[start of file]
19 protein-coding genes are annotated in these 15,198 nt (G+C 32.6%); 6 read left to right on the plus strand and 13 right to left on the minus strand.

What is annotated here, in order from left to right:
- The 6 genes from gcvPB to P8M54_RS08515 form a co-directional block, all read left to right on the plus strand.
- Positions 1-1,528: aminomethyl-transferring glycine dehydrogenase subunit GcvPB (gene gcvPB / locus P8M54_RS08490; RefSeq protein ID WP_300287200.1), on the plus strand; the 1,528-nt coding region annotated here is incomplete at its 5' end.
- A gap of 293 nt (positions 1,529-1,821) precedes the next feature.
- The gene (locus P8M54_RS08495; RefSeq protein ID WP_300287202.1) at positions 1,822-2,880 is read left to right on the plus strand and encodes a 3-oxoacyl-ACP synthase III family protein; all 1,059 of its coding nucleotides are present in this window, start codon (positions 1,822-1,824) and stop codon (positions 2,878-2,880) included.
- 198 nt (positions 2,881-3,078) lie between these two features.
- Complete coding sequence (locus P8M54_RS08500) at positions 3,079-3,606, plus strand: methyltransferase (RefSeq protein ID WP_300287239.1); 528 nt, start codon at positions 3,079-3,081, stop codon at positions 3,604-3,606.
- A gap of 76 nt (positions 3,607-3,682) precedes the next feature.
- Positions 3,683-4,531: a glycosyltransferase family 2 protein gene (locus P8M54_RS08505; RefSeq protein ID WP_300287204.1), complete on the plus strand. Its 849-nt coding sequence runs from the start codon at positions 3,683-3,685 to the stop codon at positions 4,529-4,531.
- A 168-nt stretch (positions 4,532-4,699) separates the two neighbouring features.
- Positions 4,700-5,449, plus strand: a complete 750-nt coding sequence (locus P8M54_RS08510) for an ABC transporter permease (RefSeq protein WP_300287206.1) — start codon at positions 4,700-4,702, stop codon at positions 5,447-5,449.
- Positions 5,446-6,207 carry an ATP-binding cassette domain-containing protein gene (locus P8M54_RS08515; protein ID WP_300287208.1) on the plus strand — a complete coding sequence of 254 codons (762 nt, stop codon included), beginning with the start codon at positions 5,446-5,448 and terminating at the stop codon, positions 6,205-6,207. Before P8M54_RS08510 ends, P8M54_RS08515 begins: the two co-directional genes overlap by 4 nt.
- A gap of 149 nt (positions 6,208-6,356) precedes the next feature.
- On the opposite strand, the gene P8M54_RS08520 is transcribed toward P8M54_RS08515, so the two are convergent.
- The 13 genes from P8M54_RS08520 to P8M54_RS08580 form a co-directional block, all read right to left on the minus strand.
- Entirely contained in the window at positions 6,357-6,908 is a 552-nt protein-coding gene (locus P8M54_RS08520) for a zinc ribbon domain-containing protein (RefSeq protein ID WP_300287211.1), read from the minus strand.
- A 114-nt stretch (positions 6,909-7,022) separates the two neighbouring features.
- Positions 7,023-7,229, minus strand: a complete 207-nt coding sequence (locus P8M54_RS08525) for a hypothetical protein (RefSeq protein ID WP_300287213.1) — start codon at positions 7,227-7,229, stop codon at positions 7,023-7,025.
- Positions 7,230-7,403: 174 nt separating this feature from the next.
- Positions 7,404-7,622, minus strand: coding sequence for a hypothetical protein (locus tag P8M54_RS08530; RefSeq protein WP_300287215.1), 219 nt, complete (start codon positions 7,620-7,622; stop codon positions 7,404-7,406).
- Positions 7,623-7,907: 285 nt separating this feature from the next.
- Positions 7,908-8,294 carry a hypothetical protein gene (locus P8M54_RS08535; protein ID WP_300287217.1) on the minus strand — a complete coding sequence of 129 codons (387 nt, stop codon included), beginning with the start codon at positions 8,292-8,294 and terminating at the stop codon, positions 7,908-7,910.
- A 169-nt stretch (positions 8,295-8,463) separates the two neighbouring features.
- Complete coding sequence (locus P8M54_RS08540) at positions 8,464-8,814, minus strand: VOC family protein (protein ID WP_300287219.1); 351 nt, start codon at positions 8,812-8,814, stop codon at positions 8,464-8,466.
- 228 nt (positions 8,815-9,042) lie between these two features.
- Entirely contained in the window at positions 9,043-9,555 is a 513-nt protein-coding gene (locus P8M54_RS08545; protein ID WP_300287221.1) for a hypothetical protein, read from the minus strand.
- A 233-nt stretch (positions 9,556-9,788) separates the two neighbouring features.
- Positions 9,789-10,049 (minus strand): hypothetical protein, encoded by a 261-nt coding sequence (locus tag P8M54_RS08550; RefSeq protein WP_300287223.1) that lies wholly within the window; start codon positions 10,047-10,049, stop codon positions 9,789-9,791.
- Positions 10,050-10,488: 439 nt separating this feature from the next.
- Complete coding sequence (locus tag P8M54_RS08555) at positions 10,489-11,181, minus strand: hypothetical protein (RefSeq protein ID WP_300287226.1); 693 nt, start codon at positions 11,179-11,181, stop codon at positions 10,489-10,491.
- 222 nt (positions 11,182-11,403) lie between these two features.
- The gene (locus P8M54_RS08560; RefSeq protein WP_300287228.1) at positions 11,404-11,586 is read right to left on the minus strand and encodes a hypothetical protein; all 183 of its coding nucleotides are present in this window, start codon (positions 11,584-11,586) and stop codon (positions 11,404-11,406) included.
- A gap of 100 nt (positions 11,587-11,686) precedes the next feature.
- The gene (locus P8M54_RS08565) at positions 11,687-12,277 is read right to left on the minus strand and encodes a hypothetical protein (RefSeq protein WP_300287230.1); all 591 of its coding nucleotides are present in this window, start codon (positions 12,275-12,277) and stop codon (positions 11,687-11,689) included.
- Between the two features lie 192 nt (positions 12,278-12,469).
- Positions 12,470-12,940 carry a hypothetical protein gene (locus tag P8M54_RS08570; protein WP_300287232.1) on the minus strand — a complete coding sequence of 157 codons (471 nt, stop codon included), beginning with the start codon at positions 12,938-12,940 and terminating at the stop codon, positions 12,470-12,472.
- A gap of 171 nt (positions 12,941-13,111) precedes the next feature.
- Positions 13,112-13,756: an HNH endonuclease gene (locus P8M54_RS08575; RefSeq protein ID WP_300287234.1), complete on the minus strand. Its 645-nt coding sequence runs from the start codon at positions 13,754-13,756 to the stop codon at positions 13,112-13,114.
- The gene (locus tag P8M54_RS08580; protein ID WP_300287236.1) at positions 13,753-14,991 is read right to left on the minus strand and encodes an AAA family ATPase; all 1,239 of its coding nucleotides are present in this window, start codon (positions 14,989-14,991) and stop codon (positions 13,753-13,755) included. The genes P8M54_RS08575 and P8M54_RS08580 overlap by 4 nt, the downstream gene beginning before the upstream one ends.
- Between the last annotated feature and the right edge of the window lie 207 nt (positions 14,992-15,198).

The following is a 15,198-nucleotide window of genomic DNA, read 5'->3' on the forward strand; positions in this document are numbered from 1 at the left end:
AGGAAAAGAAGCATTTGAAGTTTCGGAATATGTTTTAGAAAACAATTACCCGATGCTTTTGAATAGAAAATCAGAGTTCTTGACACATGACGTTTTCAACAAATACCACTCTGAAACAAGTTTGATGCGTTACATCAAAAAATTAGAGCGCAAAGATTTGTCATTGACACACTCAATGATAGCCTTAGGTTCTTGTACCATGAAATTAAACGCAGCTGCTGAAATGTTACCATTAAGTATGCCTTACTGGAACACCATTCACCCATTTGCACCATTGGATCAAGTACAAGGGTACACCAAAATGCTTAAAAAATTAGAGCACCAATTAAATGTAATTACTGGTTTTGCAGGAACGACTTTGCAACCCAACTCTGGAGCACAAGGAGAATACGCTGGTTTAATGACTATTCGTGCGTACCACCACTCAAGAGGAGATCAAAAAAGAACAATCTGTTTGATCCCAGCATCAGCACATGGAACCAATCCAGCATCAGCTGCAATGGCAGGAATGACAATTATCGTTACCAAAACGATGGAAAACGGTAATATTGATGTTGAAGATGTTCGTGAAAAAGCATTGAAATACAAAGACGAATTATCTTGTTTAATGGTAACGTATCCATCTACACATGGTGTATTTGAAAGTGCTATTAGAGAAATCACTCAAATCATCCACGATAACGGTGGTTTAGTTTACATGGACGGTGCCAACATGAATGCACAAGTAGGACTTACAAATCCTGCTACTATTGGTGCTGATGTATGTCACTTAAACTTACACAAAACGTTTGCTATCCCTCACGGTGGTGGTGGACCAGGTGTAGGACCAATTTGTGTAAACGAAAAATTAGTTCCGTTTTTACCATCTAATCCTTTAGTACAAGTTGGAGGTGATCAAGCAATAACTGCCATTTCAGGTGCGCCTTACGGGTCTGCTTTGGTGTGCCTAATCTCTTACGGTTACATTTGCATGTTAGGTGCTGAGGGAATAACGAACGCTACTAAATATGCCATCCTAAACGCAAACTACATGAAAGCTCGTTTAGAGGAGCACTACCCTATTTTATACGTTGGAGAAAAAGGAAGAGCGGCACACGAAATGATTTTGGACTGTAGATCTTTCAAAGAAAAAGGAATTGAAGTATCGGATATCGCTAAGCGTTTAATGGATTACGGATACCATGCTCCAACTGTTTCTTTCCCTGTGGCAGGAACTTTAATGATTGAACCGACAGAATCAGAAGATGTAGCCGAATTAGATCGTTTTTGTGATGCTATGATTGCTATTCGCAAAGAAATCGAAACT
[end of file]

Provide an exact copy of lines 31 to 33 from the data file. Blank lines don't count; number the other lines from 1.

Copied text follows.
- Complete coding sequence (locus tag P8M54_RS08555) at positions 10,489-11,181, minus strand: hypothetical protein (RefSeq protein ID WP_300287226.1); 693 nt, start codon at positions 11,179-11,181, stop codon at positions 10,489-10,491.
- 222 nt (positions 11,182-11,403) lie between these two features.
- The gene (locus P8M54_RS08560; RefSeq protein WP_300287228.1) at positions 11,404-11,586 is read right to left on the minus strand and encodes a hypothetical protein; all 183 of its coding nucleotides are present in this window, start codon (positions 11,584-11,586) and stop codon (positions 11,404-11,406) included.